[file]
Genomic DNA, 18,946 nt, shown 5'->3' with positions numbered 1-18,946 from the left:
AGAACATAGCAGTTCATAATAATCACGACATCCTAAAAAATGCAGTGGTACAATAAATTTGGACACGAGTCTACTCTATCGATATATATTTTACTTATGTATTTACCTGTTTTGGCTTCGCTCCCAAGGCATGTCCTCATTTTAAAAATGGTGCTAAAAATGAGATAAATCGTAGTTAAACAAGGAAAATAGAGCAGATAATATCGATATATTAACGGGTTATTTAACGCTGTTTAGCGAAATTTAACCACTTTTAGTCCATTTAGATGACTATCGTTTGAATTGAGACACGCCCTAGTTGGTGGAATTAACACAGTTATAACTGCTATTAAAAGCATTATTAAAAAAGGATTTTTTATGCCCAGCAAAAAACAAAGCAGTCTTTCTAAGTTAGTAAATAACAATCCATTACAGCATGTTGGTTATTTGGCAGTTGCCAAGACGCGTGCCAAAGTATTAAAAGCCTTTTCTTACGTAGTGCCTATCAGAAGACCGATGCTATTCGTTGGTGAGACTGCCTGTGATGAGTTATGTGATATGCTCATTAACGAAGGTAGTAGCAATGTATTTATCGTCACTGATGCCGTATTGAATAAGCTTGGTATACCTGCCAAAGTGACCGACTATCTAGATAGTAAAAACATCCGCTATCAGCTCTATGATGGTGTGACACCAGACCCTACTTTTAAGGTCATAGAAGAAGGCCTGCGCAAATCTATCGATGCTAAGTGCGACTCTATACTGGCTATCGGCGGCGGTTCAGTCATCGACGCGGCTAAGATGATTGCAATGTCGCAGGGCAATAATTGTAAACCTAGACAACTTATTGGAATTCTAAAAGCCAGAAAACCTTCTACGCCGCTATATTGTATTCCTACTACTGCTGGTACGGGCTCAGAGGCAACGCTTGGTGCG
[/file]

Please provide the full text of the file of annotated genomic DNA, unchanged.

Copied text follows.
Genomic DNA, 18,946 nt, shown 5'->3' with positions numbered 1-18,946 from the left:
AGAACATAGCAGTTCATAATAATCACGACATCCTAAAAAATGCAGTGGTACAATAAATTTGGACACGAGTCTACTCTATCGATATATATTTTACTTATGTATTTACCTGTTTTGGCTTCGCTCCCAAGGCATGTCCTCATTTTAAAAATGGTGCTAAAAATGAGATAAATCGTAGTTAAACAAGGAAAATAGAGCAGATAATATCGATATATTAACGGGTTATTTAACGCTGTTTAGCGAAATTTAACCACTTTTAGTCCATTTAGATGACTATCGTTTGAATTGAGACACGCCCTAGTTGGTGGAATTAACACAGTTATAACTGCTATTAAAAGCATTATTAAAAAAGGATTTTTTATGCCCAGCAAAAAACAAAGCAGTCTTTCTAAGTTAGTAAATAACAATCCATTACAGCATGTTGGTTATTTGGCAGTTGCCAAGACGCGTGCCAAAGTATTAAAAGCCTTTTCTTACGTAGTGCCTATCAGAAGACCGATGCTATTCGTTGGTGAGACTGCCTGTGATGAGTTATGTGATATGCTCATTAACGAAGGTAGTAGCAATGTATTTATCGTCACTGATGCCGTATTGAATAAGCTTGGTATACCTGCCAAAGTGACCGACTATCTAGATAGTAAAAACATCCGCTATCAGCTCTATGATGGTGTGACACCAGACCCTACTTTTAAGGTCATAGAAGAAGGCCTGCGCAAATCTATCGATGCTAAGTGCGACTCTATACTGGCTATCGGCGGCGGTTCAGTCATCGACGCGGCTAAGATGATTGCAATGTCGCAGGGCAATAATTGTAAACCTAGACAACTTATTGGAATTCTAAAAGCCAGAAAACCTTCTACGCCGCTATATTGTATTCCTACTACTGCTGGTACGGGCTCAGAGGCAACGCTTGGTGCG